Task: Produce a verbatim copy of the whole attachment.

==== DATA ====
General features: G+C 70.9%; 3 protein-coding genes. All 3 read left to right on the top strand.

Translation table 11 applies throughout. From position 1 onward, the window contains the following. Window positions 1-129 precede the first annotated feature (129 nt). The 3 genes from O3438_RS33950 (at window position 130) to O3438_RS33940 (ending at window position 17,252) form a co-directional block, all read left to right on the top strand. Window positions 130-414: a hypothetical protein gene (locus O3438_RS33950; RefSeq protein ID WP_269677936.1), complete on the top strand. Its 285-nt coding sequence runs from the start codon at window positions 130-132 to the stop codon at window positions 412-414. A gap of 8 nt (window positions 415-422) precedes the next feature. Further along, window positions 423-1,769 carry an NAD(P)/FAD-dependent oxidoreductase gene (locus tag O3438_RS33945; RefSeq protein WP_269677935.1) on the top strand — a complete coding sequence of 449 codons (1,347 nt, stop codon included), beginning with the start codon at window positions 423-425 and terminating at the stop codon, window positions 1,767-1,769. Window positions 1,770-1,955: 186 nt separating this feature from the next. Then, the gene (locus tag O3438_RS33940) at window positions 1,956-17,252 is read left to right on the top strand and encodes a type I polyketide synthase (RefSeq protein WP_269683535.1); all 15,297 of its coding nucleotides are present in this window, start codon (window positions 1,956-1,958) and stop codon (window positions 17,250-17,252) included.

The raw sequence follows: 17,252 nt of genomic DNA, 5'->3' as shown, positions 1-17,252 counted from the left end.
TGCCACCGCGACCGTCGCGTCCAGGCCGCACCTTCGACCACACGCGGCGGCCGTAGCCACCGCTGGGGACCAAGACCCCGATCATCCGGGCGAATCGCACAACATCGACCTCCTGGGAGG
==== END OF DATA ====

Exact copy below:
General features: G+C 70.9%; 3 protein-coding genes. All 3 read left to right on the top strand.

Translation table 11 applies throughout. From position 1 onward, the window contains the following. Window positions 1-129 precede the first annotated feature (129 nt). The 3 genes from O3438_RS33950 (at window position 130) to O3438_RS33940 (ending at window position 17,252) form a co-directional block, all read left to right on the top strand. Window positions 130-414: a hypothetical protein gene (locus O3438_RS33950; RefSeq protein ID WP_269677936.1), complete on the top strand. Its 285-nt coding sequence runs from the start codon at window positions 130-132 to the stop codon at window positions 412-414. A gap of 8 nt (window positions 415-422) precedes the next feature. Further along, window positions 423-1,769 carry an NAD(P)/FAD-dependent oxidoreductase gene (locus tag O3438_RS33945; RefSeq protein WP_269677935.1) on the top strand — a complete coding sequence of 449 codons (1,347 nt, stop codon included), beginning with the start codon at window positions 423-425 and terminating at the stop codon, window positions 1,767-1,769. Window positions 1,770-1,955: 186 nt separating this feature from the next. Then, the gene (locus tag O3438_RS33940) at window positions 1,956-17,252 is read left to right on the top strand and encodes a type I polyketide synthase (RefSeq protein WP_269683535.1); all 15,297 of its coding nucleotides are present in this window, start codon (window positions 1,956-1,958) and stop codon (window positions 17,250-17,252) included.

The raw sequence follows: 17,252 nt of genomic DNA, 5'->3' as shown, positions 1-17,252 counted from the left end.
TGCCACCGCGACCGTCGCGTCCAGGCCGCACCTTCGACCACACGCGGCGGCCGTAGCCACCGCTGGGGACCAAGACCCCGATCATCCGGGCGAATCGCACAACATCGACCTCCTGGGAGG